peter allison2

FINE includes non-profit organizations, government agencies, foundations, farmers, food distributors and processors, and the food service industry in New England. (http://www.farmtoinstitution.org)
The Upper Valley Farm to School Network (UVFTS)

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The Upper Valley Farm to School Network (UVFTS) is a group of teachers, parents, farmers, and community members. UVFTS connect local food and farms to the classroom, cafeteria and community in the Vermont and New Hampshire Upper Valley Region. (http://www.uvfts.org/)

Here’s his bio:
Peter Allison. Photo from www.farmtoinstitution.comPeter Allison | Coordinator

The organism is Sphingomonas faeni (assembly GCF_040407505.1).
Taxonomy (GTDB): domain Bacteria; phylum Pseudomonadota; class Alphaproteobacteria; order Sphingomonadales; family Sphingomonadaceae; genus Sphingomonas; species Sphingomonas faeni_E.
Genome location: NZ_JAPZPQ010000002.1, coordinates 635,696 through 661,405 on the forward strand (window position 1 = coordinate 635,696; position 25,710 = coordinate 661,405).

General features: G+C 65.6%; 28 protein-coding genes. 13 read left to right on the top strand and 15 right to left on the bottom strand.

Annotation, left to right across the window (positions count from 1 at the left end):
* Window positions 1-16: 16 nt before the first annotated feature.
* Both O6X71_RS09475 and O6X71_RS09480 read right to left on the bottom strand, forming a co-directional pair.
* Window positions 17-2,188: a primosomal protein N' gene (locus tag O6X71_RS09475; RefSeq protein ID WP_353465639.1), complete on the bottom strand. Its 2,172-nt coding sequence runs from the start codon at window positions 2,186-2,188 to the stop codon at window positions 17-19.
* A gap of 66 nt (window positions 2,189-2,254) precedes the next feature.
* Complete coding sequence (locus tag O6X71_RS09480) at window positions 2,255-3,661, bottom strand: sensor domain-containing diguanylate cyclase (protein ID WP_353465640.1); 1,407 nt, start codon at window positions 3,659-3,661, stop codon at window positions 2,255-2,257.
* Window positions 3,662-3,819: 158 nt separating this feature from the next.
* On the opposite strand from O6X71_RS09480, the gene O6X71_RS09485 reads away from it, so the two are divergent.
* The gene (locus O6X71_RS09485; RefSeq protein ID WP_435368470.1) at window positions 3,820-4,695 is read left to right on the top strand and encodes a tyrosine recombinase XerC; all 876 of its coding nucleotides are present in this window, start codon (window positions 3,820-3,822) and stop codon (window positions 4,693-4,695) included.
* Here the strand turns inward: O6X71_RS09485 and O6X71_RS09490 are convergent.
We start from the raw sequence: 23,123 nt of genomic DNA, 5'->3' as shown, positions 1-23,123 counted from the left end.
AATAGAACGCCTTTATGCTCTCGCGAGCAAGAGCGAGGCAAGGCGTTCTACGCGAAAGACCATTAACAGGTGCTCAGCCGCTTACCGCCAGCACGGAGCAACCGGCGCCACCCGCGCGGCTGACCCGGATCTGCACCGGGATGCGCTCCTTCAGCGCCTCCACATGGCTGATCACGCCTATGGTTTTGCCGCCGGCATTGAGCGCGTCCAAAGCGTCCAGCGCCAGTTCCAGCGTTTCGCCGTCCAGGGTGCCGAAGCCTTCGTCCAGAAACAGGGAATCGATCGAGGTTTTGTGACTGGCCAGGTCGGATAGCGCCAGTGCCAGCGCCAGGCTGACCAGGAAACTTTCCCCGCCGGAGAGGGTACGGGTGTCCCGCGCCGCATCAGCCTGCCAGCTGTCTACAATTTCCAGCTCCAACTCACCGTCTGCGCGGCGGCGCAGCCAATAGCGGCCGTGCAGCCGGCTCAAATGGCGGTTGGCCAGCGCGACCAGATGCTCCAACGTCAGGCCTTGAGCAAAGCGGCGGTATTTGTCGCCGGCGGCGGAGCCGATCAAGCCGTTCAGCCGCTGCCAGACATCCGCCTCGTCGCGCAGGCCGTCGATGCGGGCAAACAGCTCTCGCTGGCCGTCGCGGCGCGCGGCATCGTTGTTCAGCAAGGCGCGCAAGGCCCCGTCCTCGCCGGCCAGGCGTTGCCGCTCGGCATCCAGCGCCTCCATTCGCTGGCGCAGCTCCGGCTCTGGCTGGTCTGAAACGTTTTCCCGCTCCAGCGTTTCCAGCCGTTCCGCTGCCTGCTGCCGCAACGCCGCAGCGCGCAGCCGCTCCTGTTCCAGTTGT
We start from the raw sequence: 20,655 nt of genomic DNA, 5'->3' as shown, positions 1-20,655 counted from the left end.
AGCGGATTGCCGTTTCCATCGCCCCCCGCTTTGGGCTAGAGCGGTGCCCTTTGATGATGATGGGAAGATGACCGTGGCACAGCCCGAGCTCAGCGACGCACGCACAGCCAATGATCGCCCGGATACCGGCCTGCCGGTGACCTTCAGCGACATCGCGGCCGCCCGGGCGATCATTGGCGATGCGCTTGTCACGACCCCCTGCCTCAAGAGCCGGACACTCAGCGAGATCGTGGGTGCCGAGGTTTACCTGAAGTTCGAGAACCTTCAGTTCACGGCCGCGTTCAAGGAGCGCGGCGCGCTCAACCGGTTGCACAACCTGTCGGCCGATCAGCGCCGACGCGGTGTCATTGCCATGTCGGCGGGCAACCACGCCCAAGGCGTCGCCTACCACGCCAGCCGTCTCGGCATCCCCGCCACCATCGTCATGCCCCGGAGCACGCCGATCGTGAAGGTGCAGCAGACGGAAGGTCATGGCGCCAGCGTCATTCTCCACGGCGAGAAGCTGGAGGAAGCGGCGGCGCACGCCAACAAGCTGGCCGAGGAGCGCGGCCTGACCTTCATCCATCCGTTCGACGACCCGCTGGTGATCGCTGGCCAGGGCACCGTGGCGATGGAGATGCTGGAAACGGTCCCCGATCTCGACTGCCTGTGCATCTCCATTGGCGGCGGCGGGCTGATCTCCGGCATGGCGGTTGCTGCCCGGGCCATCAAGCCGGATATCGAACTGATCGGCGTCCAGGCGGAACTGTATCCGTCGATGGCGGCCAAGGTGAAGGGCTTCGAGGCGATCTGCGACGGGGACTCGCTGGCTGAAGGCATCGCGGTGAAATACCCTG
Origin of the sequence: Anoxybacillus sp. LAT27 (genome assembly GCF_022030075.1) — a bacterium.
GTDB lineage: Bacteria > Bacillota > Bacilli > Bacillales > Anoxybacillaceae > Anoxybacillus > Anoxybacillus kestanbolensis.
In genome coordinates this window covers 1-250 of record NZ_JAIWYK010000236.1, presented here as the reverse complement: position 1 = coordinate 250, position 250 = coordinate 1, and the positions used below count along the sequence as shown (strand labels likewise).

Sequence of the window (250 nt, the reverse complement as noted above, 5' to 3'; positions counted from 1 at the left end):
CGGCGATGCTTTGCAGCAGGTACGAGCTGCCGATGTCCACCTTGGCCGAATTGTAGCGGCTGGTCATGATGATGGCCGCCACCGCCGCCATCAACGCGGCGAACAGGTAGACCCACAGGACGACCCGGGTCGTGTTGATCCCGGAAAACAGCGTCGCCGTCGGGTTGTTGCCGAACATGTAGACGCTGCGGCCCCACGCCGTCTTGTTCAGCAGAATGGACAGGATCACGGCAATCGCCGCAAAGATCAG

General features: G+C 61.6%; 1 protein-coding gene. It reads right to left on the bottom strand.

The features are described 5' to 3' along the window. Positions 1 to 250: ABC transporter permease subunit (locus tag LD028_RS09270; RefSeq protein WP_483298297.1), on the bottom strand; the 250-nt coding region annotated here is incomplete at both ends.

Peter brings over 25 years of project and program management experience in a wide array of non-profit, government and business settings. He is the director and founder of the Upper Valley Farm to School Network, which supports existing and emerging farm to school programs in over thirty communities in the Upper Valley Region of Vermont and New Hampshire. Peter sits on the advisory committees of both the Vermont Farm to School Network and the New Hampshire Farm to School Program. Prior experience includes serving as Branch Chief for Commercial Waste Reduction for the Massachusetts Department of Environmental Protection, Senior Consultant for Eco-Logical Solutions, Inc., an innovative environmental consulting firm serving the hospitality industry, and consultant to the Tufts Center for Environmental Management on their college and university environmental initiatives. Peter has a BA in Philosophy from Drew University, and an MA in Urban and Environmental Policy from Tufts University. He lives with his family at the Cobb Hill co-housing and farm community in Hartland, VT.